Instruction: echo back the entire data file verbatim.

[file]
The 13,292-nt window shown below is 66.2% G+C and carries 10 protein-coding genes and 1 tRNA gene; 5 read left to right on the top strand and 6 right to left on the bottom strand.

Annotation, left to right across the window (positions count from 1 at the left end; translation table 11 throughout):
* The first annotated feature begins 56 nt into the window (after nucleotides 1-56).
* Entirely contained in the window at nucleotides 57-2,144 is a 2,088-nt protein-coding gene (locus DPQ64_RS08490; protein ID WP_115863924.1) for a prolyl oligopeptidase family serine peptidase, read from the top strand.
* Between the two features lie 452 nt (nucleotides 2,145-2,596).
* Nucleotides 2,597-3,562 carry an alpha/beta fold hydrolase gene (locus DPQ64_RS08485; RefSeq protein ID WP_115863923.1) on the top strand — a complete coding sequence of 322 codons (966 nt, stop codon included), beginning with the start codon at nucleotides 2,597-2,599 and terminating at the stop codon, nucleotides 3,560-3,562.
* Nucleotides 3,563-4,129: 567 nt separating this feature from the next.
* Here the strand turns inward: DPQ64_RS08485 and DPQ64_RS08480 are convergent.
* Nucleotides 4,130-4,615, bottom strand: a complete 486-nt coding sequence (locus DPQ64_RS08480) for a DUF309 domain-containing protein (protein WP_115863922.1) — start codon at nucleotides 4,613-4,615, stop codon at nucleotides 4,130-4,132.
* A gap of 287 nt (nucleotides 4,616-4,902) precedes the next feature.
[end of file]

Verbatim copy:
The 13,292-nt window shown below is 66.2% G+C and carries 10 protein-coding genes and 1 tRNA gene; 5 read left to right on the top strand and 6 right to left on the bottom strand.

Annotation, left to right across the window (positions count from 1 at the left end; translation table 11 throughout):
* The first annotated feature begins 56 nt into the window (after nucleotides 1-56).
* Entirely contained in the window at nucleotides 57-2,144 is a 2,088-nt protein-coding gene (locus DPQ64_RS08490; protein ID WP_115863924.1) for a prolyl oligopeptidase family serine peptidase, read from the top strand.
* Between the two features lie 452 nt (nucleotides 2,145-2,596).
* Nucleotides 2,597-3,562 carry an alpha/beta fold hydrolase gene (locus DPQ64_RS08485; RefSeq protein ID WP_115863923.1) on the top strand — a complete coding sequence of 322 codons (966 nt, stop codon included), beginning with the start codon at nucleotides 2,597-2,599 and terminating at the stop codon, nucleotides 3,560-3,562.
* Nucleotides 3,563-4,129: 567 nt separating this feature from the next.
* Here the strand turns inward: DPQ64_RS08485 and DPQ64_RS08480 are convergent.
* Nucleotides 4,130-4,615, bottom strand: a complete 486-nt coding sequence (locus DPQ64_RS08480) for a DUF309 domain-containing protein (protein WP_115863922.1) — start codon at nucleotides 4,613-4,615, stop codon at nucleotides 4,130-4,132.
* A gap of 287 nt (nucleotides 4,616-4,902) precedes the next feature.